GM and Lyft announced details of a program aimed at getting more drivers to use the ride-app platform and behind the wheel of cars made by America's largest auto manufacturer. GM's Julia Steyn and Lyft co-founder John Zimmer also emphasized Monday that the program is proof that the companies' newfound partnership has wheels.
Workers who would like to drive for Lyft but do not have an eligible car—or do not have a car at all—will be able to get a short-term rental for a base price of $99 a week, plus a 20-cent-per-mile fee. The "Express Drive" program will launch in Chicago later this month and then be rolled out in Baltimore, Washington, D.C., and Boston, with more cities planned to follow. For now, all the available cars will be Chevy Equinoxes.
Zimmer said that in Chicago about 60,000 applicants have been turned down in the past because their cars didn't meet Lyft's standards (like being a two-door, being too old or being damaged) and estimated that there are "hundreds of thousands" of people around the country who would like to drive for Lyft but haven't bothered to apply because they are car-less.
In an infomercial-worthy twist, he also announced that if drivers make at least 40 rides per week, they won't have to pay mileage fee. If they make more than 65 trips in a week, they won't have to pay the base price for the rental either. "It'll be the best program on the market," Zimmer said.
In reality Lyft will be picking up the tab for those drivers who are helping to keep the market flooded with pink mustaches. (Though Zimmer wouldn't specify the exact amount, he told TIME that payment to GM would come "from us" in those cases where there was no rental fee charged to the driver.) After all, the more a renter drives a car, putting additional wear and tear on it, the more value GM is putting on the line. The companies said there is no revenue-sharing as part of the deal: Lyft still makes a cut of about 20% from drivers' fares and GM gets the rental fees.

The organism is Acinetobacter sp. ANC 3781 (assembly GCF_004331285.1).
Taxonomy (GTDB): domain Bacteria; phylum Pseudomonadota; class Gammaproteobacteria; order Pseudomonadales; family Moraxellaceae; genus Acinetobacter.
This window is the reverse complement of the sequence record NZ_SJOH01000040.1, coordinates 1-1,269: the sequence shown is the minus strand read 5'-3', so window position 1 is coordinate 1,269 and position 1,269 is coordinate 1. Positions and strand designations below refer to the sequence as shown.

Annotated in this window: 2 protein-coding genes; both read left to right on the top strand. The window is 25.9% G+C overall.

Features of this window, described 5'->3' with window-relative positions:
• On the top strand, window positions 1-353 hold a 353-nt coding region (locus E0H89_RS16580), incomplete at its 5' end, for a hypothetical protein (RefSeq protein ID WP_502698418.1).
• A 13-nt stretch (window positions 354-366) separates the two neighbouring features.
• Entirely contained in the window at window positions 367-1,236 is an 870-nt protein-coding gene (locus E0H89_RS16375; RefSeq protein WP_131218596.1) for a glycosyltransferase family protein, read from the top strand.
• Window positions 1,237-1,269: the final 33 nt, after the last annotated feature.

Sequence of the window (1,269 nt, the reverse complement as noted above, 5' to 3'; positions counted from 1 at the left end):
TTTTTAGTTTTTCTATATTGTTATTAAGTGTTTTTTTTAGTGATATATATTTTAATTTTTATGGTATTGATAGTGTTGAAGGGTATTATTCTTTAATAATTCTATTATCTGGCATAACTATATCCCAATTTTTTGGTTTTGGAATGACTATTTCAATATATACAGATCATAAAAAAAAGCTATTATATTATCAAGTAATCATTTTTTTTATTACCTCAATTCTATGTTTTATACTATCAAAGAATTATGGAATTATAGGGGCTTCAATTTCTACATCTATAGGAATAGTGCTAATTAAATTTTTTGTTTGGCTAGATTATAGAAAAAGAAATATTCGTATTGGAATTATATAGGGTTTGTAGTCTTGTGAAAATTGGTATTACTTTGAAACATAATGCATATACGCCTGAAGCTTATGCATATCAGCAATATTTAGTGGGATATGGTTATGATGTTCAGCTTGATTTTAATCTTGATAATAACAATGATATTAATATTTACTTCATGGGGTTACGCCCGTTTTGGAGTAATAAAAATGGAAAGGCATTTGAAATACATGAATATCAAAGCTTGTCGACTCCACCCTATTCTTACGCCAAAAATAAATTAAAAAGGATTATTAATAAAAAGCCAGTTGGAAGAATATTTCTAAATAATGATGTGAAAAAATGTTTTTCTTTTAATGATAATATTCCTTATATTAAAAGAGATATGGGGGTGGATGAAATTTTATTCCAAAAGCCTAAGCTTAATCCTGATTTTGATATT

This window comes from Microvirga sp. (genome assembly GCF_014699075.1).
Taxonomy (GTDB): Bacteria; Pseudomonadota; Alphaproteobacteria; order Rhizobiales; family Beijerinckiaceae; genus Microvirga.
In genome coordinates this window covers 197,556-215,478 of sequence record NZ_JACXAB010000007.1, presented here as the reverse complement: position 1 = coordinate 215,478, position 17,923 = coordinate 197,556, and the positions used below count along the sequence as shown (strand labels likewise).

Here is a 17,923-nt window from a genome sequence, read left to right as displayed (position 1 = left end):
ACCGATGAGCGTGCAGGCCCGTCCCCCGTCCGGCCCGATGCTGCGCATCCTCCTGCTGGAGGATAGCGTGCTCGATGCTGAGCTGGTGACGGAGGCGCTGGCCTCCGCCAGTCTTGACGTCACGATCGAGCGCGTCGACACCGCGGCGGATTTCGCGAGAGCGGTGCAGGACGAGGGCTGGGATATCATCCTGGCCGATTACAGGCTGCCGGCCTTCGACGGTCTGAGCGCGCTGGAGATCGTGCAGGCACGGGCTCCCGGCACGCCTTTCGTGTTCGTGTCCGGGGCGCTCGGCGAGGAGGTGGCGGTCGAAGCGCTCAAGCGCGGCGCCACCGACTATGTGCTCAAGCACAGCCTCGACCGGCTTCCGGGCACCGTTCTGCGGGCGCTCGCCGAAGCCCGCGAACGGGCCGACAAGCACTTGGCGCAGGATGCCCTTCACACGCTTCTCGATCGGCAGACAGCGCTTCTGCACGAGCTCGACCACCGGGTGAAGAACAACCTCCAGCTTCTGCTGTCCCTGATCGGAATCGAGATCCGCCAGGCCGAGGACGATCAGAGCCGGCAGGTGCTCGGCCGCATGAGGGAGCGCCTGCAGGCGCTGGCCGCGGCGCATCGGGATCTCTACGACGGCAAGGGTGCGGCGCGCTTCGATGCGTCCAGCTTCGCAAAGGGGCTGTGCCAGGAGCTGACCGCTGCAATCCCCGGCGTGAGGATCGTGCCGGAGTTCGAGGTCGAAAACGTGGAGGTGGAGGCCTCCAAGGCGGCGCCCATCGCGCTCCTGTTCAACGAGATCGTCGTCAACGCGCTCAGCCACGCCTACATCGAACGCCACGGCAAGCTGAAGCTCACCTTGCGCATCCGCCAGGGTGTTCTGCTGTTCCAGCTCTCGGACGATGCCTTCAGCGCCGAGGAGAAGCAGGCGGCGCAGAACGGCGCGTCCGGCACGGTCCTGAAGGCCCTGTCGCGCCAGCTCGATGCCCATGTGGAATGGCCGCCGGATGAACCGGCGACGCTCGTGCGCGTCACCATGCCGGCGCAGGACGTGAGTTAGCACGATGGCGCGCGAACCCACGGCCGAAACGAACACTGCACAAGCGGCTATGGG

With Uber already providing several programs to help drivers get access to cars—through operations like its own leasing subsidiary and a partnership with Enterprise Rent-A-Car—there's pressure to be competitive on the details. To that end, the Express Drive base price will also include insurance, vehicle maintenance and connectivity through GM's OnStar system, though the cost of things like gas will still fall on the freelancer.
While Lyft is also operating a pilot program with Hertz in Denver and Las Vegas, Uber's various rental options are available in about 10 major cities, with base prices of about $210 per week for models like a Toyota Corolla. (That includes unlimited mileage, which can be a big cost for drivers who try to get their cars through traditional, mileage-limited leases.)
In January, the two companies announced that GM was investing $500 million in Lyft, and that the companies planned to band together to pursue a future filled with autonomous cars and efficient mobility options in American cities. Lyft executives often reiterate that the company's core mission is giving people the option to not own a car and trying to fill all the seats in cars that are on the road. On Monday, GM's Steyn said that programs like this are building a foundation for infrastructure that autonomous cars will need, given that even driver-less cars will have to be parked somewhere and overseen by a fleet manager.
Zimmer said their first formal meeting happened about five months ago, after executives at the companies had been chatting. "They wanted to hear what our version of the future was," Zimmer told TIME, explaining that it is essentially an urban environment where people "can access transportation but not necessarily need to own" it. "We were surprised to see how much GM shared that version of the future," he added.
Between that company's ability to produce millions of vehicles and Lyft's ability to bring consumer-facing software solutions to the table, both believe they can take on the formidable likes of Uber, which is now valued at $62.5 billion and making its own investments in autonomous cars. GM's investment brought Lyft's valuation to $5.5 billion. Steyn said that GM is "hoping for solid financial results" from the Express Drive program, and that further expansion will be determined as the companies see how it does in these first four cities.